India, our text books and our netas have always told us, is a land of farmers. That is an incomplete sentence. The full sentence should read: India is a land of poor, impoverished, debt-ridden, marginal, no-hope-in-sight, exploited, driven-to-suicide farmers.
Oh, to be sure, many people profess to be their friends and are apparently working to uplift their lot. Trillions of dollars have been poured, and continue to being poured, in schemes that are supposed to benefit the farmer. But the situation doesn’t seem to change. What gives?
It began, as most such things do, with the noble intentions of the government. It was called land redistribution. Millions of labourers became land owners in one of the triumphs of social justice. But, what should have been a first step was left as an end in itself. In this lies the story of their problems.
With an acre of land, or maybe a little more, the farmer never had a chance. He needed to make investments in seeds, fertilizer, water and power. Having no working capital, his only chance was to borrow the money. Even if he did, the resultant produce was never enough to take care of his living requirements and bear the interest burden.
Worse, very soon the already small holding got divided between the sons. This compounded the problem. Debts were not repaid, fresh investments could not be made and the productivity of the land kept going down.
The collective turmoil was dealt with promises of free power, debt write-off, lower interest rates, and increased funds for debts. None of these have worked and none of them ever will.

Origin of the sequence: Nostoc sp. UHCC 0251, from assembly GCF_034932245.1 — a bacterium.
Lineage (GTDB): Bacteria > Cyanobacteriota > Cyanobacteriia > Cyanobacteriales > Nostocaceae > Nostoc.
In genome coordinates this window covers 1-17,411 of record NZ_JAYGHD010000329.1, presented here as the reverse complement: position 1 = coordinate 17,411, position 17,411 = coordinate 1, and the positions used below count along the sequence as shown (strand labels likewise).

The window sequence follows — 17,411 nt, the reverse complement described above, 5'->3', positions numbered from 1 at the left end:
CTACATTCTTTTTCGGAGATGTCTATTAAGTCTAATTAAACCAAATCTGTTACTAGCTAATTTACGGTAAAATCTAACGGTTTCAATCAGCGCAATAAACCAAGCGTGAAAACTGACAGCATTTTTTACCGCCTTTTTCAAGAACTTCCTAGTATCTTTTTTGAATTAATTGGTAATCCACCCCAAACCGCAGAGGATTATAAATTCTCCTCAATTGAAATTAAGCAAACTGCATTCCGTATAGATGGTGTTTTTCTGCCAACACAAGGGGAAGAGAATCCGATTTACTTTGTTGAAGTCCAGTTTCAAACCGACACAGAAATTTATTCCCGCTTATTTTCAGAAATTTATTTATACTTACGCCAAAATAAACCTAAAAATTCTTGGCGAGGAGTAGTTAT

In agriculture, there is a minimum critical size of land holding for farming to be productive and powerful. And that is not do beegha zameen. It runs into thousands of acres. The truly agricultural countries, the ones which produce far more per capita than us, are an example of what the land holding should be.
So, how can that be achieved? Should land be taken back from the farmers? No, there is a way out. Farmers need to pool their land together. And this can be done only through "corporatising" farming.
Let a corporate come forward and treat each acre of land as one unit of "share". Consider 1000 acres pooled together. It has a thousand 1-acre "shares" , and let’s say that the corporate "owns" another thousand "shares" for managing and running it.
So, a farmer with one "share" owns one-two thousandth of the "company". This is equivalent to a person having, roughly, thirty three thousand shares of Infosys.
The farmer doesn’t give away his land. He retains it, gets "dividends" on it, sees its value rise and can trade it. Once we start farming in large units, new jobs open up in processing, storage, transportation. All of them will be around the farming areas, which are essentially villages. This will get employment down to the base of the great Indian pyramid and arrest migration to the cities.
Farming on this scale can, and will, demand water and power on a sustained basis. It’ll be willing to pay for it as well. There will be savings in subsidies as they can be phased out confidently over time.
This preserves the farmer’s land, creates economies of scale, increases productivity and creates jobs. This eliminates the annual sinking of billions of dollars into the black hole of subsidies, debt write-offs and the pockets of an unscrupulous few. This is how we can end the cruel inefficiency of 75% of population producing 25% of the GDP. This is how we can bring economic progress with the famous, but yet unseen, human face.
This is the alternative. Not what we are getting.
For in-depth, objective and more importantly balanced journalism, Click here to subscribe to Outlook Magazine